Yes, Mother tongue is the best medium
But, kids are rapid learners of any language

Mother tongue is universally acknowledged as the best medium of education in early stages. If there is a sizeable section of Urdu speaking people in a ward or area, it is better to have Urdu medium schools upto 7th standard. But beyond this the community should enable the students to switch over to regional language medium or English.

Unavailability of Urdu medium schools should not be an excuse to keep away kids from schools. They must be sent to schools in whatever medium is available. Kids must be sent to school rather than be taught at home. Schools inculcate societal norms in them and kids are rapid learners of all languages.

Often Urdu medium is demanded for three principal reasons:

1-Culturally sensitive education,
2-To ensure that all teachers are Muslims and job opportunities get exclusivised for Muslims at least in Urdu medium schools, and
3-Urdu speaking parents could possibly guide the kids in their home coaching.

But at the same time, Muslims must be wary of its repercussions in matters of higher education. A child who has grown up learning zoo azaf aqal for LCM, mustateel for rectangle, murabba for square, darja e hararat for temperature, majlis e qanoon saz for Legislative Assembly, is all likely to develop disinterest for natural as well as human sciences after school primarily he would be learning a language other than his own. It is therefore necessary for Muslims to envision a future of a kid-turning-into-a-man. It is therefore necessary that kids are made to develop a vocabulary in vernacular language as well as in English. It is inevitable for a Muslim to be bilingual (or even trilingual) in an emergent India in order to realize his or her full potential.

Secondly, the Urdu linguistic skills are largely inapplicable in the market, courts, offices, banks, post office, railways, et al. Be it railway reservation forms or flight booking on Internet, or the water, phone or power bill, or operating the ATMs, or accessing the documents in municipal or government offices, it is the skills in local (or English) languages that rule the roost.

In a rapidly globalizing world, a lot many native languages are bound to lose their day-to-day relevance. It is not alone the question of survival of Urdu. The question haunts hundred of languages and dialects. UNESCO projections say only seven or eight principal languages would survive internationally. These are English, French, Spanish, Arabic, Chinese, Japanese, Russian and Hindi. It is better for Muslims to develop felicity in at least two of these languages and integrate themselves with international media, job opportunities and communication.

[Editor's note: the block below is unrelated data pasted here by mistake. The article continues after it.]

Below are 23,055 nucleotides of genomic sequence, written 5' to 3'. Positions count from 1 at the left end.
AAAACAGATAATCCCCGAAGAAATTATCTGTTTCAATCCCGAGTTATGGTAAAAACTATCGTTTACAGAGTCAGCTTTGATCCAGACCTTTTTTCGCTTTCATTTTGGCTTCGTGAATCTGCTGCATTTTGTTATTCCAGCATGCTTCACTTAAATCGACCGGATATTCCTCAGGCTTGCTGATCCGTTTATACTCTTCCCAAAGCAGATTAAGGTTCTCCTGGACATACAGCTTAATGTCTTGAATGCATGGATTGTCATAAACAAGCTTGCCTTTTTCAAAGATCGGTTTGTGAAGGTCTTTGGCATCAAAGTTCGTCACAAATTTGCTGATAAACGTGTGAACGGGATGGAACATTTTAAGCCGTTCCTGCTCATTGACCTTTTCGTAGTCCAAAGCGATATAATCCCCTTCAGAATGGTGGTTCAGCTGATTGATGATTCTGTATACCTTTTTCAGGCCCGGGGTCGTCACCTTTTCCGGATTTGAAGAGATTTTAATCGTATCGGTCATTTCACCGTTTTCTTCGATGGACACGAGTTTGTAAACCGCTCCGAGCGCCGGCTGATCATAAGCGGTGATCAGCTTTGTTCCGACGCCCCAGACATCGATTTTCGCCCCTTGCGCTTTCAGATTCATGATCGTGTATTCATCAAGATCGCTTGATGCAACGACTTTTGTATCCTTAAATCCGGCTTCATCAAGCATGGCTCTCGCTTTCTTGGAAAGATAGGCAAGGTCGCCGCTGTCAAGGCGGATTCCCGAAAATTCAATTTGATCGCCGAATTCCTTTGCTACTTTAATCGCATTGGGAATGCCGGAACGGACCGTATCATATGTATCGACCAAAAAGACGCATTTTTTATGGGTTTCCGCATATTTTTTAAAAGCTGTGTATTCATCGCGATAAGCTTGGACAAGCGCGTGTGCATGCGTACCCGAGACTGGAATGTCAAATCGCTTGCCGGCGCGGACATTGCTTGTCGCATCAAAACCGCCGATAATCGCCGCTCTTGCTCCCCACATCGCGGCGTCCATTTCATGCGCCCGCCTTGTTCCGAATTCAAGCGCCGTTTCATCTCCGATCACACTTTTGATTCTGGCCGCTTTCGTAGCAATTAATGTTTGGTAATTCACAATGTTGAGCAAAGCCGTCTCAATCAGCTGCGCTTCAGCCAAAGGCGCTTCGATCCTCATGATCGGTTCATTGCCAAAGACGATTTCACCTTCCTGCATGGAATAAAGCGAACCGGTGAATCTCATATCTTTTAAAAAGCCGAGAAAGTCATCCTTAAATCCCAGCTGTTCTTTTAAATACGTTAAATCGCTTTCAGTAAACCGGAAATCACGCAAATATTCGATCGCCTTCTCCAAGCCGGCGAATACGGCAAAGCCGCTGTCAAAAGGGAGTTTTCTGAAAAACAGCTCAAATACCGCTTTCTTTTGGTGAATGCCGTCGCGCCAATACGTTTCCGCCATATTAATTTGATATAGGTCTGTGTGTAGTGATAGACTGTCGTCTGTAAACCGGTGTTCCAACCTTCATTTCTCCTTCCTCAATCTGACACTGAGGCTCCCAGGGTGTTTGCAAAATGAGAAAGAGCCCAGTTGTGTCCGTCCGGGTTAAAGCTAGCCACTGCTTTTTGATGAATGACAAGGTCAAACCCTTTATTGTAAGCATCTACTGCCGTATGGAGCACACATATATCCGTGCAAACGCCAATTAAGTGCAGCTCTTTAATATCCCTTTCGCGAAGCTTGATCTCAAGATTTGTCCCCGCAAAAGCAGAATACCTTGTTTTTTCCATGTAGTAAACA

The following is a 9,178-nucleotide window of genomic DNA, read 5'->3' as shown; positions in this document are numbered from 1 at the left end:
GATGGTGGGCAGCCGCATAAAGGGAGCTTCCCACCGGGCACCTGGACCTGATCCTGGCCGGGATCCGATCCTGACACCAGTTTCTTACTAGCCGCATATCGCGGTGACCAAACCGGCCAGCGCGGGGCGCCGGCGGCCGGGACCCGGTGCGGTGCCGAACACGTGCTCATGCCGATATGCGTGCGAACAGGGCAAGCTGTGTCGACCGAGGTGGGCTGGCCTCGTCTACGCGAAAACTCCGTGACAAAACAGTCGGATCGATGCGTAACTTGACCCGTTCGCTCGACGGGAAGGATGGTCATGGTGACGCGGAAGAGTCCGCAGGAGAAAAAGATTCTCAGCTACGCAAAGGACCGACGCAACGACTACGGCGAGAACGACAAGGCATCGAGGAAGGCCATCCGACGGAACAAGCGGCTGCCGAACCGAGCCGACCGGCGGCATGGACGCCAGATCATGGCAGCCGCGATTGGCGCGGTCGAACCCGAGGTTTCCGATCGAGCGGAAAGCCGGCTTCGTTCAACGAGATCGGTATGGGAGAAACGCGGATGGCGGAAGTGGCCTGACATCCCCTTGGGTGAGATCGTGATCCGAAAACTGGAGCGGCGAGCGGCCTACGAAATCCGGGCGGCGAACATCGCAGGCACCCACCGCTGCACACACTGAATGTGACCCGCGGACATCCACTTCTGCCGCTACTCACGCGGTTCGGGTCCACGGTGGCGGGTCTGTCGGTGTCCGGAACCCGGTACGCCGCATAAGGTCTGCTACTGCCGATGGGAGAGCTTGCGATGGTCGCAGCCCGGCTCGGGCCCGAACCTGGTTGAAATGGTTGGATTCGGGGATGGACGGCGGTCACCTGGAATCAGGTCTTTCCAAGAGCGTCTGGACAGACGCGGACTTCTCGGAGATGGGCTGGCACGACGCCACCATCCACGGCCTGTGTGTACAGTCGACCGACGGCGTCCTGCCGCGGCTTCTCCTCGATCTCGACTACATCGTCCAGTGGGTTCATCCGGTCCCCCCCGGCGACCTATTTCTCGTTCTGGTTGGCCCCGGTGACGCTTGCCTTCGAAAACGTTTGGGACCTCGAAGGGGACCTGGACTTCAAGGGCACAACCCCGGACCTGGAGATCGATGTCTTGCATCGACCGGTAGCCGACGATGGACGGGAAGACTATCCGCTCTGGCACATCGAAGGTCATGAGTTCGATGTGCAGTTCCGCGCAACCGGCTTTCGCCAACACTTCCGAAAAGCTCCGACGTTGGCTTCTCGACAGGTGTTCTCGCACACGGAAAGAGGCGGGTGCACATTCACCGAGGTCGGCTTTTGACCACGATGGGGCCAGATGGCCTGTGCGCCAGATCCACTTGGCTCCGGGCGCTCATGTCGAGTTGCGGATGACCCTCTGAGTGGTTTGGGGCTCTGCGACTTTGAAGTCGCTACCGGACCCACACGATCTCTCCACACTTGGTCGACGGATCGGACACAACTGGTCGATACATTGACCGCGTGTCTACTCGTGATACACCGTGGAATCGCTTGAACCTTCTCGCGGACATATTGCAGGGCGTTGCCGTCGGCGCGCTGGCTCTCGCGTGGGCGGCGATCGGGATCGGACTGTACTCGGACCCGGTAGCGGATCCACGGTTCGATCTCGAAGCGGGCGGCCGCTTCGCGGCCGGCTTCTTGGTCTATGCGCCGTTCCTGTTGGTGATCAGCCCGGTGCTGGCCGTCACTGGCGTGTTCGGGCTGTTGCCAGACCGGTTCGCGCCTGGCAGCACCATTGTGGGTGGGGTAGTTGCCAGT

Right to education through mother tongue is guaranteed in the Constitution, but not the right to job

We need to be practical. Yes the Constitution of India does guarantee right to education through mother tongue in schools. But it does not necessarily guarantee jobs for all such students. Jobs and employment are decided by the market forces. English is not one among the languages in the 8th schedule of the Constitution but most high-paying jobs in private sector are available to English-knowing people. This is owing to the fact that most technical, professional and higher educational institutions teach through English medium and national and international businesses operate through English. So the practical wisdom should urge us to set our priorities right. Language formula should be decided at state level. If those who speak Urdu can opt for Urdu as the first language, it is sufficient. Often Urdu medium schools fare poorly in comparison to other medium schools because most teachers are Muslims, there is stress on rote learning, laxity in teaching, liberal evaluation (in order to see that every Muslim child passes) and relaxed monitoring by Urdu inspectors. There cannot be better way to commit collective suicide than having low quality education.

Quality springs from quantity

A lot of Muslims think in terms of setting up community run medical, engineering and management colleges. These are less likely to serve the community if there are no sufficient number of feeder institutions such as high schools and colleges imparting Pre-University education. Muslims in four south Indian states run at least 110 engineering, a dozen medical, 15 dental, and hundreds of other professional colleges. Barring a few, most of them do not have majority of Muslim students. So resource-short Muslims in UP, Bihar, West Bengal and Assam, should rather concentrate on improving academic performance of Muslim high schools and sending more of them into Government-run institutions where education is state funded. Investment on private coaching institutes for entrance exams or even providing scholarships and free board and lodging facilities in the Cities, is a viable alternative than investing hugely on mega ventures. Aligarh Muslim University could think of such initiatives. Its Constitution empowers it to initiate measures to ameliorate educational and social conditions of Muslims all over the country under article 5(2)c.